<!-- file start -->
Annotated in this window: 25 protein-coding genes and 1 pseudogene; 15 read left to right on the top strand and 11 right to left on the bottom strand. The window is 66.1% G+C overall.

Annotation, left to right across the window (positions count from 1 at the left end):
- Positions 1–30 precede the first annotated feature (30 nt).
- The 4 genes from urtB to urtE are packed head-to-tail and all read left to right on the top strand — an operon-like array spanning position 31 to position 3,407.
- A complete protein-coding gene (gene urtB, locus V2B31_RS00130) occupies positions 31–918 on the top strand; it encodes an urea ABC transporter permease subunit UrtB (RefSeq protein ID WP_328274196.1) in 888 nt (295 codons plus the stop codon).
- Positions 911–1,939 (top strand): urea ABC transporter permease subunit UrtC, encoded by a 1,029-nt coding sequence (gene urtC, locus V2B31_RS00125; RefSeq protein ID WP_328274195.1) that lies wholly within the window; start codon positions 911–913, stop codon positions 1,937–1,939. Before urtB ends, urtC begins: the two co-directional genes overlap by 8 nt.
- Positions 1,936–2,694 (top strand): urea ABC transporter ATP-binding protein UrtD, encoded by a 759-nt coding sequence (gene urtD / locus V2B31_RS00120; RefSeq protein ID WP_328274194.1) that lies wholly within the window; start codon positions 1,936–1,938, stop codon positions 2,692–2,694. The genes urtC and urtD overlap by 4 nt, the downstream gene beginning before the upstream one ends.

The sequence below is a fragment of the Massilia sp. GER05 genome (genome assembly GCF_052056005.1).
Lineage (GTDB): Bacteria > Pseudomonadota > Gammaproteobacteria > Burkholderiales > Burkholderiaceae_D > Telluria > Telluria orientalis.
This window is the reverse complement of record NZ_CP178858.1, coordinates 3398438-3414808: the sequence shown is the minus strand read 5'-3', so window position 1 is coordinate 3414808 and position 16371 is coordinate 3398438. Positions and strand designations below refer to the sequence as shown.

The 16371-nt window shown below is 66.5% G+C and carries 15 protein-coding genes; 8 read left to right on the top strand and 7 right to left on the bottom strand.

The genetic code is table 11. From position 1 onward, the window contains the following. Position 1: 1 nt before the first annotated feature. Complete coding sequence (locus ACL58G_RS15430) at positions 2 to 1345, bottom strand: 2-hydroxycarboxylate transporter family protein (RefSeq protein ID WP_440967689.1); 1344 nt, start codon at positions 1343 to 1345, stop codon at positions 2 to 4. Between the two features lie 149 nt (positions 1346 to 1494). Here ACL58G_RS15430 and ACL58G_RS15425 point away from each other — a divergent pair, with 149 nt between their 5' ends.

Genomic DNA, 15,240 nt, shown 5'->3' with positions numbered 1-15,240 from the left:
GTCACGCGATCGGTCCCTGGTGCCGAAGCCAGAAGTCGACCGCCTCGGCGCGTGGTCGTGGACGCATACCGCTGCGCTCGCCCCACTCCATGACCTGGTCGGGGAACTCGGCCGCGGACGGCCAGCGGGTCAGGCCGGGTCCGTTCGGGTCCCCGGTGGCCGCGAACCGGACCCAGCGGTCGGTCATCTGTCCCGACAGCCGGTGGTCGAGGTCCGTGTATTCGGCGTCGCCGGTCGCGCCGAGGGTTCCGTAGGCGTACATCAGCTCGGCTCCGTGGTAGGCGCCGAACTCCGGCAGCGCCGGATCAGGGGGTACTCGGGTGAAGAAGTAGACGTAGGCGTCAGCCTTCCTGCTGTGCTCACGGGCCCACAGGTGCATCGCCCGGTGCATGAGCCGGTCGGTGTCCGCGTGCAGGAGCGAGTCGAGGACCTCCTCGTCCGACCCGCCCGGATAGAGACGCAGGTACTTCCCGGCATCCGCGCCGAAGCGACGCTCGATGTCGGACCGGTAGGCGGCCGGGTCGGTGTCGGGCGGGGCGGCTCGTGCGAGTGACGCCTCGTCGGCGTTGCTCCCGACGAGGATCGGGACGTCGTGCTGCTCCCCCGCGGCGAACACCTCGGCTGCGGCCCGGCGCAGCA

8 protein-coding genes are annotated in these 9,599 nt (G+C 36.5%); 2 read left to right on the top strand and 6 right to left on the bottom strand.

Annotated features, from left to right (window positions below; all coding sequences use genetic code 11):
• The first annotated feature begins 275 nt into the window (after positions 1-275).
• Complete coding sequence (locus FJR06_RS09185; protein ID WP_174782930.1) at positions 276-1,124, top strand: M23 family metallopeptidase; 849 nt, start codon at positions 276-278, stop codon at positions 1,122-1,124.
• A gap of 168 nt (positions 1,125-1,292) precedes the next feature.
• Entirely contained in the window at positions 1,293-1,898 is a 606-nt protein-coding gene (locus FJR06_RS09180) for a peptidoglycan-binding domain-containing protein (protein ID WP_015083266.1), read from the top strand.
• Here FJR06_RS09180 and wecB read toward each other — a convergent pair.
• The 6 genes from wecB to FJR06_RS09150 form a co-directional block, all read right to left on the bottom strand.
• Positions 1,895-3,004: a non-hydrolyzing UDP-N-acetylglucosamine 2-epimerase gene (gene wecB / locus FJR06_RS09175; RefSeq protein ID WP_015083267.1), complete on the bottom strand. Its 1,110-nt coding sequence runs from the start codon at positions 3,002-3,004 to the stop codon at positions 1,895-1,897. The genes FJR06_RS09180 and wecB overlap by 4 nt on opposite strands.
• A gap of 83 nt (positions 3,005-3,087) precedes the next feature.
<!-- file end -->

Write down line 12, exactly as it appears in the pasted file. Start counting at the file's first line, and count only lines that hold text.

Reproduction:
The genetic code is table 11. From position 1 onward, the window contains the following. Position 1: 1 nt before the first annotated feature. Complete coding sequence (locus ACL58G_RS15430) at positions 2 to 1345, bottom strand: 2-hydroxycarboxylate transporter family protein (RefSeq protein ID WP_440967689.1); 1344 nt, start codon at positions 1343 to 1345, stop codon at positions 2 to 4. Between the two features lie 149 nt (positions 1346 to 1494). Here ACL58G_RS15430 and ACL58G_RS15425 point away from each other — a divergent pair, with 149 nt between their 5' ends.